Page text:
As a vegetarian, non-smoker, fit and not overweight, I feel good about my health. Other than some back and elbow ailments from playing competetive paddleball, no complaints. I was never in the hospital and never had anesthesia.
At age 50 my doctor handed me a prescription for a colonoscopy as he did for the next seven years after my annual physical. My mother and sister have been pushing me in recent years. I am not normally a procrastinator but fear of the unknown of “being under” was the culprit.
Several months ago my mom asked me if I can drive her to visit a cousin in a nursing home in our old neighborhood. She let me pick the day and time. I picked her up and we decided to have lunch first at a local diner. We approached the block and found a spot right in front of her former physician.
We walked in and the receptionist recognized her and alerted the doctor she was here. He spent 20 minutes talking to us despite an office full of patients. Then we walked down the block ready to cross the street to go to dine. On the corner was a hair stylist that we both went to many years ago. We were both hungry and decided to stop after eating.
I looked at the time and said let’s say hello now. So we walked in and he gave us a very warm greeting. His customer was just getting up from the barber chair and I recognized him as the father of a friend I grew up. He did not recognize me and reminded him who I was. I then asked about his son. He said his son was fine. I then remembered he had two other sons that were twins.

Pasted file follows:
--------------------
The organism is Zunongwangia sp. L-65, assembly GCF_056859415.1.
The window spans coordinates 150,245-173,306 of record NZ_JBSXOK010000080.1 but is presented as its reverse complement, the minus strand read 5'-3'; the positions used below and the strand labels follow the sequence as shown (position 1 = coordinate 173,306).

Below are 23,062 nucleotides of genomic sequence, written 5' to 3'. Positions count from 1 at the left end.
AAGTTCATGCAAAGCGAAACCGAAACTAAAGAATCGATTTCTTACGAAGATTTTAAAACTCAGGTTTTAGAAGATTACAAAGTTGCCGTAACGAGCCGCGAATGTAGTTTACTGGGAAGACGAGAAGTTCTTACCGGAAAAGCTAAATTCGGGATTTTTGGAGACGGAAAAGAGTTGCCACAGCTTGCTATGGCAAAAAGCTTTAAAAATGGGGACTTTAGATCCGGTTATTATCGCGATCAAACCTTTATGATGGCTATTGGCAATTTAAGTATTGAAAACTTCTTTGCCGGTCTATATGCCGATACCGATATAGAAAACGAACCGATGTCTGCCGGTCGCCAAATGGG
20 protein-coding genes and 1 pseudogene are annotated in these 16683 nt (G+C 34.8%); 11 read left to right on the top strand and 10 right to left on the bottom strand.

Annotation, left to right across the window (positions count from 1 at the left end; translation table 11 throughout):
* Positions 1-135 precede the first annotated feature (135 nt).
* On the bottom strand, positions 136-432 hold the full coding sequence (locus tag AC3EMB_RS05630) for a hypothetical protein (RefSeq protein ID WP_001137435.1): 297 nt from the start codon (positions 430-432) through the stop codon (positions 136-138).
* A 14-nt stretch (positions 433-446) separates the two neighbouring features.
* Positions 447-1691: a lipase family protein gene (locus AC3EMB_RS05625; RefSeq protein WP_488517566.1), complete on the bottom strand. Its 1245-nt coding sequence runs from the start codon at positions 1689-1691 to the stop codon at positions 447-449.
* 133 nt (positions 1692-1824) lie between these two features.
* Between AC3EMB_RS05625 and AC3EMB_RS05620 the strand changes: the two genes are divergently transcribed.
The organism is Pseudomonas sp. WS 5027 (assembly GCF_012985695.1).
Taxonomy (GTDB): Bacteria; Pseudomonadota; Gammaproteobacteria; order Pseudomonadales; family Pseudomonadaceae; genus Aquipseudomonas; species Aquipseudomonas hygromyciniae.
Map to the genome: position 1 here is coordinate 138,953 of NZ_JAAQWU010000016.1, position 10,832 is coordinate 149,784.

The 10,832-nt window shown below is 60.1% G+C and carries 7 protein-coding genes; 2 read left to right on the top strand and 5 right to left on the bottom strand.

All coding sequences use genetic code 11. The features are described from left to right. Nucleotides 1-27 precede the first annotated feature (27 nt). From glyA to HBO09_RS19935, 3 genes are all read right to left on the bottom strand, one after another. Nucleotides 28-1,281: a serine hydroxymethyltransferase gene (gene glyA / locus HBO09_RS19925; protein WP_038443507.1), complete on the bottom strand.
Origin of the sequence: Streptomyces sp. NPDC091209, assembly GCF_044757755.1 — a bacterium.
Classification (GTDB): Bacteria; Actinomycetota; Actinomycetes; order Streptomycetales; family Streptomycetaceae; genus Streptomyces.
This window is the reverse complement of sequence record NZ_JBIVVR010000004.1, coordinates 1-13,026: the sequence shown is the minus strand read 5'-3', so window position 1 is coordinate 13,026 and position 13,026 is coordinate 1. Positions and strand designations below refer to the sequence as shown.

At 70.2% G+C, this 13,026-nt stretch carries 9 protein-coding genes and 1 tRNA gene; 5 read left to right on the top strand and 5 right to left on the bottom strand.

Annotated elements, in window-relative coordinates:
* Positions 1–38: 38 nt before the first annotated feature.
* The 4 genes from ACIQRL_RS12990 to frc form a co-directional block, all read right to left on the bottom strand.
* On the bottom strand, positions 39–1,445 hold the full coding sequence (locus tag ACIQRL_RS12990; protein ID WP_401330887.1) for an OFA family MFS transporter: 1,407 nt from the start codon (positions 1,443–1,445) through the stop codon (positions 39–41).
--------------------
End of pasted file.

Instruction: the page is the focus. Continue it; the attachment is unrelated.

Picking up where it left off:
“How are the twins?”, I asked. He said looking very sadly, “one of my sons died earlier this year”. Without telling me how, he said to me, “Brian, if there is one thing that you need to do in your life right now if you haven’t already done it is get a colonscopy.” So I surmised his son died from colon cancer.
I left the salon and over lunch was still thinking about this encounter and how everything had to align for me to have met him at the time I did for me to receive this message. Deciding to visit on that day, getting the spot in front of the doctors office and spending so much time there and then deciding to go to the salon before eating.
“Mom, I am going for the test”, I told her. The next day I made an appointment for the proceedure 2 months in advance. As it turned out the prep was a bit uncomfortable, the proceedure was painless and my time in neverland was very peaceful.
When I sat down with the doctor, he told me I was the poster child of why one should go for a colonscopy. I had four polyps removed, all benign, but one was larger than the rest. He said to come back in two years.
Two days later, I got a call on my cell phone and recognized the telephone number as the doctor’s office. I figured it was their office doing routine follow-up. Wrong… it was the doctor.
With a lump in my throat, I asked what was wrong. He told me I am fine but he had to talk to me about something. The larger polyp came back pre-cancerous and if I waited much longer to get the colonscopy it would have likely turned into a serious problem and I am a very lucky man.
So I look towards the heavens in gratitude that the message I received in the Brooklyn hair salon was no coincidence and that I am being watched over. And may this be a message to any person who has yet to have the proceedure that is coming of age.